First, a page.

Evolution of quality in maternal health in India: Lessons and priorities

Focus on quality in maternal health in India has increased in recent years, especially under NRHM, and this has helped accelerate progress in maternal and neonatal outcomes.

Health financing in Brazil, Russia and India: what role does the international community play?

It is found that of the three cases examined, Brazil and India showed the most bias when it came to financing HIV/AIDS over other diseases, despite evidence indicating that HIV/ AIDS was not the highest burden of disease when measured in terms of age-standardized DALY rates.

Healthcare Norms under Universal Healthcare (UHC) for Maharashtra

This article will have two parts, first is the curative component, which is proposed based on the projected morbidity prevalence of the population, and the second part is the norm for a public health system competent enough to address the essential public health functions.

References

SHOWING 1-10 OF 50 REFERENCES

Health services system in India: an expression of socio-economic inequalities.

  • I. Qadeer
  • Political Science, Medicine
    The great concern
  • 1988
Can inequalities in health care in India be handled by tinkering with the Health Services System alone? Those who say yes will perhaps seek to bring about administrative reforms, do health

Gender and equity in health sector reform programmes: a review.

  • H. Standing
  • Political Science, Sociology
    Health policy and planning
  • 1997
There is a severe paucity of information on the actual impact of HSR from a gender point of view and in relation to substantive forms of vulnerability, and the use of generic categories, such as 'the poor' or 'very poor', leads to insufficient disaggregation of the impact of changes in the terms on which health care is provided.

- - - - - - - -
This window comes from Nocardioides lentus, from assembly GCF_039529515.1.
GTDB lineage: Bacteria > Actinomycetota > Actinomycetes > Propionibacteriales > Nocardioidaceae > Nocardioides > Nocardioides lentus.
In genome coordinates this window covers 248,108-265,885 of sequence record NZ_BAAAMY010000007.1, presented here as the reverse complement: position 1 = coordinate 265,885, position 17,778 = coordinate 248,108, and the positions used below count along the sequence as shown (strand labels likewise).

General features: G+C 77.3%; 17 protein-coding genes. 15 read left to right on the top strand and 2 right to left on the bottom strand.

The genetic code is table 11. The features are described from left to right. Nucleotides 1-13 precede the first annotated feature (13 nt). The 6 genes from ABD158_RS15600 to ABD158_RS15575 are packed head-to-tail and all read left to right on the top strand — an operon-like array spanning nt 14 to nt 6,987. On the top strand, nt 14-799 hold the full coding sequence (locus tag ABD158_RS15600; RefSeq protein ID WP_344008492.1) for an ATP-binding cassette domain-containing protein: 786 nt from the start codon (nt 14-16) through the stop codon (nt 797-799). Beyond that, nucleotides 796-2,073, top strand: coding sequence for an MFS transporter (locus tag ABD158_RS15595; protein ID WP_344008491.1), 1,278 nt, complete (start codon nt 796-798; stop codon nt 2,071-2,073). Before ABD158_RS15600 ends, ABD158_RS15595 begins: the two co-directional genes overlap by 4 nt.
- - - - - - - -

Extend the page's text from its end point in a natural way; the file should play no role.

World development report 1993 : investing in health

This report examines the controversial questions surrounding health care and health policy and advocates a threefold approach to health policy for governments in developing countries and in the formerly socialist countries, based in large part on innovative research.

The Indian experience

  • D. Muley
  • Education
    International review of education. Internationale Zeitschrift fur Erziehungswissenschaft. Revue internationale de pedagogie
  • 1993
India's population education efforts began in the late 1960s and early 1970s and the aim in the initial years was to focus on students, teachers, and educational leaders at all levels up to the secondary level.

Public Health and Urban Development: The Plague in Surat

Introduction Political Economy of Health Urban Growth and Social Decay Surat Diseases, Doctors and the Urban Public Health System The Victims Perceptions and Response Management Epilogue Postscript

Medical nemesis: The expropriation of health

Ivan Illich, Pantheon Books, A Division of Random House, New York. First American Edition. Copyright 1976 by Random House, Inc. All rights reserved under International and Pan-American Copyright

Limits to medicine